ST. PETERSBURG — Before the shovels hit the dirt for two of the biggest construction projects in city history, the City Council wants to make sure that local workers and companies benefit first.
The council has asked the staff to draft an ordinance that would require contractors to hire more locals to build the new Pier and the new police headquarters.
"If you look forward to the next 10 years," council member Karl Nurse said, "I don't foresee any projects as big as the ones we're talking about."
But the council discovered something during its discussion about sharing the wealth for the upcoming $100 million in construction projects: The council learned that St. Petersburg already seeks to make local hires via the city's small-business program.
"In my estimation we have been doing this ... all along," said Louis Moore, director of the city's purchasing and materials management department.
The program paid almost $11 million to local and minority vendors for construction, engineering and architectural work and goods and services last fiscal year, Moore said.
That was 8 percent of the city's $110 million budget last fiscal year, a record for the program that was implemented in 2007. Altogether the program has paid nearly $46 million to local businesses.
The program gives preference to local vendors, but it counts the Tampa Bay region as local. The companies that participate in the program are from Hillsborough, Manatee, Pinellas, Pasco and Polk counties.
"We didn't want to punish anyone who works in St. Petersburg but lives in Hillsborough County," Public Works Administrator Mike Connors said.
But now the City Council wants to take the program one step further by creating greater incentives for businesses to hire St. Petersburg residents when work begins on the two construction projects.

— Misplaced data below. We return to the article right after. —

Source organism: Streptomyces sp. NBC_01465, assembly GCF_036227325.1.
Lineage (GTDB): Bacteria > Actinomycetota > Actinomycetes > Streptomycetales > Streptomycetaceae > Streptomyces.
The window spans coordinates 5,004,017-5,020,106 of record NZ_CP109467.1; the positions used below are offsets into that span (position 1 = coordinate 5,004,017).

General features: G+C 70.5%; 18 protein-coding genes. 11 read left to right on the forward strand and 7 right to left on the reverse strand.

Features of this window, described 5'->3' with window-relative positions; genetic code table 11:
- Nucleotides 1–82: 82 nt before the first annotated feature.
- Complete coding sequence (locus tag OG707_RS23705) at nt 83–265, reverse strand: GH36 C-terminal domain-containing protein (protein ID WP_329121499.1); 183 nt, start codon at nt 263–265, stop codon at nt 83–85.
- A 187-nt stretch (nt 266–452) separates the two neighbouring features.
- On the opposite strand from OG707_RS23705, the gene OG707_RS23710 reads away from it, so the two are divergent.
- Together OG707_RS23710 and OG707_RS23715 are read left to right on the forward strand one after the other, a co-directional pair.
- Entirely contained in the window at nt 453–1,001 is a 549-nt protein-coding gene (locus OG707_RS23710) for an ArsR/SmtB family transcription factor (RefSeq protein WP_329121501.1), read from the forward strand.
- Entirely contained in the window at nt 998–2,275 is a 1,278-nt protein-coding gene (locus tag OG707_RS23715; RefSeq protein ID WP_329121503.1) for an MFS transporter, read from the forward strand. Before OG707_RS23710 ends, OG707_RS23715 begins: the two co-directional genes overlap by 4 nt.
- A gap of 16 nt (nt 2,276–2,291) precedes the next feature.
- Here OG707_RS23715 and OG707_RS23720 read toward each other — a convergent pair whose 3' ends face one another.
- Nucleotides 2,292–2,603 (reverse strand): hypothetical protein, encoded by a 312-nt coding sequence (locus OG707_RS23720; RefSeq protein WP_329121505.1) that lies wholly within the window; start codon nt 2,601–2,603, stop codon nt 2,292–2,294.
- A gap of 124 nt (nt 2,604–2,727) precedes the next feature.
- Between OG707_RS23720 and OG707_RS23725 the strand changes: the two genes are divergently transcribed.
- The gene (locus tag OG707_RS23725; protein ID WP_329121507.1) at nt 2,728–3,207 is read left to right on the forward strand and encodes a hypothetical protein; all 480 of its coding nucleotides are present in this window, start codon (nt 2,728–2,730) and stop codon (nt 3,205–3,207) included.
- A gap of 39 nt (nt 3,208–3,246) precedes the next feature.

The goal of the program is to direct some of those big contracts to help the locally unemployed and underemployed. St. Petersburg's unemployment rate is 10.1 percent, according to the city. That's higher than the averages for the state, nation and Tampa Bay area.
A priority hiring ordinance, the council hopes, could dent that double-digit unemployment by requiring companies to hire "local job candidates" and install "apprenticeship" programs.
Anyone who listed St. Petersburg as his or her residence for three months before the start of the project would qualify. The council even talked about encouraging the hiring of Safe Harbor homeless shelter residents.
The next step is for the city staff to draft a model ordinance based on the only other program like it in the country: San Francisco's local-hire ordinance.
Last year San Francisco approved a local-hire law that by 2017 would require businesses working on city projects to hire 50 percent of their workers locally. That would apply to any public works project valued at $400,000 or more.
Critics, though, say the San Francisco plan is expensive to implement and confusing when it comes to classifying who is a local worker, and that there may be some cheating going on with the residency of certain workers.
But Nurse, who asked the city staff to explore the idea during a Jan. 26 workshop, said it's worth getting some kind of program going before bids start going out.
"My experience with the city is that the hardest thing is to get something started," he said. "If it starts off modestly, but we get started more quickly, I would be okay with that."
But Nurse doesn't want the definition of a local worker to be too narrowly defined. He gave an example of a roofer he hired recently: The company was from Largo, but the crew chief and workers were from St. Petersburg.
"There aren't many businesses where all their employees live in one city," he said.
Council member Steve Kornell also supported the idea but said he doesn't want it to become too cumbersome. "It needs to be implemented in a way that doesn't create reams and reams of paperwork," he said.
Tampa Bay's municipalities have small-business programs like St. Petersburg's.
Council chairwoman Leslie Curran feared what would happen to St. Petersburg workers if neighboring cities adopted their own local hiring ordinances, too.
"Every time we have this conversation, it sounds good," she said. "But if our neighboring communities do the same thing, then that means anyone who lives here cannot participate (over there)."